You might have heard of someone “pleading the 5th” on the witness stand. It’s legal TV’s most common application of the 5th Amendment right against self-incrimination. You can’t be forced to make statements to incriminate yourself. In the witness stand context, the potential incrimination is happening at trial, but the 5th amendment protects against self-incrimination that happens outside of trial too, like in police interrogations, or during an arrest (hence, the Miranda warnings).
This case involves an interesting corollary of the right against self-incrimination. A Supreme Court case of 1967 (Garrity v. NJ) declared that law enforcement officers cannot be forced to speak to their bosses (the police department) if the statements would be self-incriminatory. When an internal police investigation threatens an officer to talk – or else lose the officer’s job – the right kicks in.
Vogt’s employer, the City of Hays Police Department, required him to admit that he had illegally taken possession of a knife. Vogt had come clean about it as a means to get another job offer. But then the department made him put it in writing, threatening that he would otherwise lose his job.
Later the police decided to try him for a felony related to possession of the knife, and they used his forced statement in a probable cause hearing – a pretrial hearing.
Using the Incriminating Statement
The right against self-incrimination is meant to protect us against use of forced statements in legal proceedings. No one cares if your self-incriminatory statement is sealed in a locked box somewhere. But if someone tries to use your forced statement at a criminal trial against you, that’s when the 5th Amendment kicks in.
Here, the issue is: what does a “criminal trial” include? Does it include pre-trial legal proceedings (the probable cause hearing)? Or just the trial itself?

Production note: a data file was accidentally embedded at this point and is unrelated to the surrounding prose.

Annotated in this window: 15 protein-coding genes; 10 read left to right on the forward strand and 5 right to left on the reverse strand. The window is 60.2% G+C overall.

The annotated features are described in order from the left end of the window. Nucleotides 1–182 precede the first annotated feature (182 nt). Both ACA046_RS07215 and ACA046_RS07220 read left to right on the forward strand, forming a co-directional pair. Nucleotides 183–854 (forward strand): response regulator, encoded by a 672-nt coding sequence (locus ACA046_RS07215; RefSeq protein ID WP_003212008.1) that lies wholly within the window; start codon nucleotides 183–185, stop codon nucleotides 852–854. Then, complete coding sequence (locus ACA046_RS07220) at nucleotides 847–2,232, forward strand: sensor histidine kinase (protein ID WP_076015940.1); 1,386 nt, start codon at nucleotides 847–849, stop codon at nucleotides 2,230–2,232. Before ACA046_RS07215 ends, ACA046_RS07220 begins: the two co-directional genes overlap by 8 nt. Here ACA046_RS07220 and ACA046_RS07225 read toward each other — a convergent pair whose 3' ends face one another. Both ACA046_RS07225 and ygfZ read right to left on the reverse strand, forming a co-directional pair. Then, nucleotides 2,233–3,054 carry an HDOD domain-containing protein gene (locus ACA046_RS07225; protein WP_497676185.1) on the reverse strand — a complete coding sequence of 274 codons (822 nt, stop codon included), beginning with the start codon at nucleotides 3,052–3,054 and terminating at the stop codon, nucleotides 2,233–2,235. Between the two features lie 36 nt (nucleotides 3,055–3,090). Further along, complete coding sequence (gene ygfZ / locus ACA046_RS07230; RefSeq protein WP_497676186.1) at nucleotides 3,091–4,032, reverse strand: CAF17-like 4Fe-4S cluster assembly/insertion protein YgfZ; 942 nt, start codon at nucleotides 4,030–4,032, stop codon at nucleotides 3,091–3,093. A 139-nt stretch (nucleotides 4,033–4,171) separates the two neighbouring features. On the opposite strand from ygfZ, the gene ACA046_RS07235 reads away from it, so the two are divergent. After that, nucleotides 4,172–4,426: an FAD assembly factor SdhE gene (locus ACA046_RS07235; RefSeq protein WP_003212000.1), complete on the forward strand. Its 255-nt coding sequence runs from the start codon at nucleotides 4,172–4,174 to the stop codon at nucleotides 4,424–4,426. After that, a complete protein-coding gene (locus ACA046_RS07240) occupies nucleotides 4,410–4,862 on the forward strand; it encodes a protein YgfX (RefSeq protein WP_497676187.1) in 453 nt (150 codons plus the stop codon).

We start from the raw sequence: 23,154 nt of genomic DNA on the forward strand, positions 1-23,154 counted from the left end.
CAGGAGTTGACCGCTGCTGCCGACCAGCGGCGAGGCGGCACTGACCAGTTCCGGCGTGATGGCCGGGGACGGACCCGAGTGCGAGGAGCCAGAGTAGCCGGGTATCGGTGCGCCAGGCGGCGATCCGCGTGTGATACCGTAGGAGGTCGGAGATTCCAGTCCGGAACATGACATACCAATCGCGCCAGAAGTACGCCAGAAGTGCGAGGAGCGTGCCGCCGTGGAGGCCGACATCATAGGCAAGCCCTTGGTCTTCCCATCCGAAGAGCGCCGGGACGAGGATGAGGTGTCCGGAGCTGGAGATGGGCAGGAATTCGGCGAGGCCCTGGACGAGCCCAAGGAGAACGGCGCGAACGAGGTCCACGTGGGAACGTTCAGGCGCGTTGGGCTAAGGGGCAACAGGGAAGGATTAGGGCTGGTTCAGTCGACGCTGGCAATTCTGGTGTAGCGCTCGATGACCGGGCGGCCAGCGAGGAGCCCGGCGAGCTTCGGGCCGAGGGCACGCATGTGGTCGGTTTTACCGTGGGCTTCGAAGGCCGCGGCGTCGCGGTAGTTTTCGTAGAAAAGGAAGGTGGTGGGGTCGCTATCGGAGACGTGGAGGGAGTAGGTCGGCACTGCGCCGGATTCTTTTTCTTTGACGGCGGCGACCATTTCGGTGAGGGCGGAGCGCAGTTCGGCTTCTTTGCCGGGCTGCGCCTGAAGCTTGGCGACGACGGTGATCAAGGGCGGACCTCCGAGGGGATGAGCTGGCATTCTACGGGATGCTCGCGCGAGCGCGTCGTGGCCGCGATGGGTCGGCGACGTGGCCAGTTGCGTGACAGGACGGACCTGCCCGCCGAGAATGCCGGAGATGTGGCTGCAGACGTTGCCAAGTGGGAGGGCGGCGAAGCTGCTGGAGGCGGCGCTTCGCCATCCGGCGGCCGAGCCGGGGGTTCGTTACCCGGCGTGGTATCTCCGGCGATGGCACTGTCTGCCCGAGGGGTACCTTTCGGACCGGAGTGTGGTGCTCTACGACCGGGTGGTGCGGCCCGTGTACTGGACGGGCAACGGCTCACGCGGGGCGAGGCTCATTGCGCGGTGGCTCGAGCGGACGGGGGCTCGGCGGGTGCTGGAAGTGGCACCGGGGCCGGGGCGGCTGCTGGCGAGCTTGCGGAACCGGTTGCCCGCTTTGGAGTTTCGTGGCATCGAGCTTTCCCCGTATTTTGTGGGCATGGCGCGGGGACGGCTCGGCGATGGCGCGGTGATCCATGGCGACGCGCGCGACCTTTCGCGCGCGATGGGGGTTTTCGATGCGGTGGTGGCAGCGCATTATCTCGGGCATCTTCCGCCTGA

Supreme Court case precedent
The City of Hays focuses on a 1990 Supreme Court decision (U.S. v. Verdugo-Urquidez) that mentioned the 5th Amendment is only a trial right. Mentioned is key here. Some parts of a court decision are more important than other parts, and this little piece was not part of the essential text of the decision.
Vogt has a couple of more recent cases to support his side, though neither of them is exactly on-point. In 1997, the Supreme Court ruled that the right against self-incrimination applies when the evidence is introduced in post-trial sentencing (Mitchell v. U.S.). And in 2003, the Supreme Court discussed the potential for pre-trial vesting of the right (Chavez v. Martinez), but the exact point was not agreed by a majority of the Justices.
What might be the critical difference: this case’s civil context
This case differs in another important respect from common uses of the right against self-incrimination. Usually, the 5th Amendment is used by a criminal defendant to get a self-incriminatory statement excluded from the criminal trial. Or, if the statement is included in the trial over a defendant’s objection, the defendant may argue the same on appeal.
However, in this case, Vogt was never criminally tried for the felony charges related to the knife. The probable cause hearing at issue resulted in a favorable ruling for Vogt, and the criminal case was dismissed.
This is a civil case, with Vogt in the driver’s seat. He is suing the officers and the police department for civil damages from for having improperly used his statements. This difference could be critical to the result in the case. The Supreme Court may decide that a non-trial use of the forced statement is not valid for civil liability, even if it should function to get the statement thrown out in criminal court.
What do others think?
Appeals courts around the nation are divided on the issue, as the infographic shows. A “regional split” is one of the factors the Supreme Court considers when it decides whether to accept a case.
The United States federal government wrote a brief in this case supporting the City of Hays. It argues that for use in civil cases, when the defendant takes the offensive position, the right against self-incrimination should not apply outside of the proper trial.